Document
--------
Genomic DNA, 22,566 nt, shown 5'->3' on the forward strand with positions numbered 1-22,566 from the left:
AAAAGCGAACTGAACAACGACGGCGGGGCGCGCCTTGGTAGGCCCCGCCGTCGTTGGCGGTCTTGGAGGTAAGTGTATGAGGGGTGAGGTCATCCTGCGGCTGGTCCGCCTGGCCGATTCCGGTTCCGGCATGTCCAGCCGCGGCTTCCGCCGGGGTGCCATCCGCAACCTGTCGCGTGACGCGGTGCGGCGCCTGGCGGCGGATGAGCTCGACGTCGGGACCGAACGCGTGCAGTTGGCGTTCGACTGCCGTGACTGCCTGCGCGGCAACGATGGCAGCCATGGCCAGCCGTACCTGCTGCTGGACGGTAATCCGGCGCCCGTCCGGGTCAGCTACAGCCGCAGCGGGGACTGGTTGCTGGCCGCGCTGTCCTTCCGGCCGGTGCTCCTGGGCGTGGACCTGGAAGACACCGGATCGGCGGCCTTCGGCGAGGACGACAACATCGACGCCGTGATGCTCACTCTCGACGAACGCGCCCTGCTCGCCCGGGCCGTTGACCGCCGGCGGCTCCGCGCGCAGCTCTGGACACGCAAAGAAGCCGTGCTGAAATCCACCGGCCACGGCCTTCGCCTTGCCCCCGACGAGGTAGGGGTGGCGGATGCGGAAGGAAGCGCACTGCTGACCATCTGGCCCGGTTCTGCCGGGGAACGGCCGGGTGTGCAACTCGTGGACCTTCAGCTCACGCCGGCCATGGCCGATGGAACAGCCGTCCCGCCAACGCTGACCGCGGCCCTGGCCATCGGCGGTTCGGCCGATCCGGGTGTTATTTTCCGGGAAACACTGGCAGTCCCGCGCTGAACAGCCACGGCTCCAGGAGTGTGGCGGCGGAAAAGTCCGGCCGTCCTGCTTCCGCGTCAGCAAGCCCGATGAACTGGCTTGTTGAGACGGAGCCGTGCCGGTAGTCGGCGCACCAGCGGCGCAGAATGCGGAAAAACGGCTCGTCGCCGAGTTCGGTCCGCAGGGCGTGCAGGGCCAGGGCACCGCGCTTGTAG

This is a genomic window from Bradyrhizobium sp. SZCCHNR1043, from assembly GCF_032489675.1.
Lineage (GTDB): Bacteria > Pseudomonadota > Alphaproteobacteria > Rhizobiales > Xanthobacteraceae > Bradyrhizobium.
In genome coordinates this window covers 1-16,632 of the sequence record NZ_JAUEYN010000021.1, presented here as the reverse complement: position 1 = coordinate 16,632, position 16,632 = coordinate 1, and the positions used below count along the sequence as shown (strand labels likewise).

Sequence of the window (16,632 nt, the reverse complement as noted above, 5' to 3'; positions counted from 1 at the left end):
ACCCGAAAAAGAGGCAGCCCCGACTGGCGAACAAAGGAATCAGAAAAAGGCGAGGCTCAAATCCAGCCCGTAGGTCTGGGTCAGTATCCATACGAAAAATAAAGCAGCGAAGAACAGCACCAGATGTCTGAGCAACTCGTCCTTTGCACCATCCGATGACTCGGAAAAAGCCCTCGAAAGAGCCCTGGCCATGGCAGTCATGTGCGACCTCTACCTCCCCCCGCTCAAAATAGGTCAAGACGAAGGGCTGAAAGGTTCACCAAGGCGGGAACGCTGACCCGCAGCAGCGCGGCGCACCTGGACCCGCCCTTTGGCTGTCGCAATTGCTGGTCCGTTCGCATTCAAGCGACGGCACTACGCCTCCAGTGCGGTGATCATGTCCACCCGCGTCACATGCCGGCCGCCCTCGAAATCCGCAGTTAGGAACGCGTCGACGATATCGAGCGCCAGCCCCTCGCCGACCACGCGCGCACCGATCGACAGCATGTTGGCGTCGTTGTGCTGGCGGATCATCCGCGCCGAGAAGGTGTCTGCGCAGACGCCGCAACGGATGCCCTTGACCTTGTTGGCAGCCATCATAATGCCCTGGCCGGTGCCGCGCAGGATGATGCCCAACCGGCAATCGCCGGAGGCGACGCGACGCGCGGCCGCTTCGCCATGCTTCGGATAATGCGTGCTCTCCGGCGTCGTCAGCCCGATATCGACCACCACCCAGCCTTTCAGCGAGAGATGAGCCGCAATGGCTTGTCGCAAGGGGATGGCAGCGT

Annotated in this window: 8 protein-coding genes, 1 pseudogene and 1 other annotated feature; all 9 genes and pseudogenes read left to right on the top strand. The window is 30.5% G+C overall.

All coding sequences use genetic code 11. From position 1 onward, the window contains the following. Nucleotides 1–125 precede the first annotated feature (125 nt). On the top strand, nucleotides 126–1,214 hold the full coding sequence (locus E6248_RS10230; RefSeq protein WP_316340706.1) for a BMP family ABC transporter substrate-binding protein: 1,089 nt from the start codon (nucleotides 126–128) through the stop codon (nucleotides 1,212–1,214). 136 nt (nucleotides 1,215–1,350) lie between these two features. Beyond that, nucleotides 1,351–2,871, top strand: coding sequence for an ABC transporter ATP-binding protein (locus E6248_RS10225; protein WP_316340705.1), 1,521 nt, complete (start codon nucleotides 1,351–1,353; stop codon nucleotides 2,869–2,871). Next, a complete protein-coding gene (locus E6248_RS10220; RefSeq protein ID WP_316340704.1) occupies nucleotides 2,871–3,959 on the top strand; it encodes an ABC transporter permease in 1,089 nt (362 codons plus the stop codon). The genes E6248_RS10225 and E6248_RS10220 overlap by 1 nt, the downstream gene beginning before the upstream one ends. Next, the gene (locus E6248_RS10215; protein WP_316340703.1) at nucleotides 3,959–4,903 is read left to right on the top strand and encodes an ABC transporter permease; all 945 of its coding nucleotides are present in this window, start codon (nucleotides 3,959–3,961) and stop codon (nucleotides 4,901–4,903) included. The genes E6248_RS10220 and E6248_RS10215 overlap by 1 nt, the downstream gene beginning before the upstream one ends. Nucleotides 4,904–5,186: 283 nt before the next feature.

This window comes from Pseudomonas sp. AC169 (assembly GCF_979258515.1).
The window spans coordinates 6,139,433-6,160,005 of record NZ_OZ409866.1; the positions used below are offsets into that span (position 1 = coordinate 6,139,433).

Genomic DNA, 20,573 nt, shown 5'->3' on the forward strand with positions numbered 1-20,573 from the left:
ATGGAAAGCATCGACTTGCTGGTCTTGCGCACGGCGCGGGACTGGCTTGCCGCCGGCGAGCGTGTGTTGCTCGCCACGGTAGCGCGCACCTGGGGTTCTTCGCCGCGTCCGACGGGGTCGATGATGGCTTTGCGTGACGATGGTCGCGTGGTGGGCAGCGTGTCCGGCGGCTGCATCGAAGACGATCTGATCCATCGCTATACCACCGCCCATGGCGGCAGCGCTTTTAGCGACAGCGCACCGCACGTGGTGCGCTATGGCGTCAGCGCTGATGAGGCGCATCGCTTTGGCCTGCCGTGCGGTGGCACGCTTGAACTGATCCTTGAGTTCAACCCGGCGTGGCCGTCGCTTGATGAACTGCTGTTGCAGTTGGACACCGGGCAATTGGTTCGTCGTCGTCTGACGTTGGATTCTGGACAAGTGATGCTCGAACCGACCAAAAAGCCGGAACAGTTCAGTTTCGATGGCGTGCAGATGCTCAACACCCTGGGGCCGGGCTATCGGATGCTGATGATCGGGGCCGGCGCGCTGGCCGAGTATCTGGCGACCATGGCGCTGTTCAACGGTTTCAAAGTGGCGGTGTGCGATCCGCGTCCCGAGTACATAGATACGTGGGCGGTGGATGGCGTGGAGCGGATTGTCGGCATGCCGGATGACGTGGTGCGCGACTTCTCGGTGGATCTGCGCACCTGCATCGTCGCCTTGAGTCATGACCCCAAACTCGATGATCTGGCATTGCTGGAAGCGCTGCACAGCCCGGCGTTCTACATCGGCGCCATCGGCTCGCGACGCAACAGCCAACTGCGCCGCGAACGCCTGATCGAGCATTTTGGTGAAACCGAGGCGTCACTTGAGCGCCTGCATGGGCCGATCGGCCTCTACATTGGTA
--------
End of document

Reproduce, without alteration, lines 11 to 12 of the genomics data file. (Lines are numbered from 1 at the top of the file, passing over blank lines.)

The window spans coordinates 6,139,433-6,160,005 of record NZ_OZ409866.1; the positions used below are offsets into that span (position 1 = coordinate 6,139,433).

Genomic DNA, 20,573 nt, shown 5'->3' on the forward strand with positions numbered 1-20,573 from the left: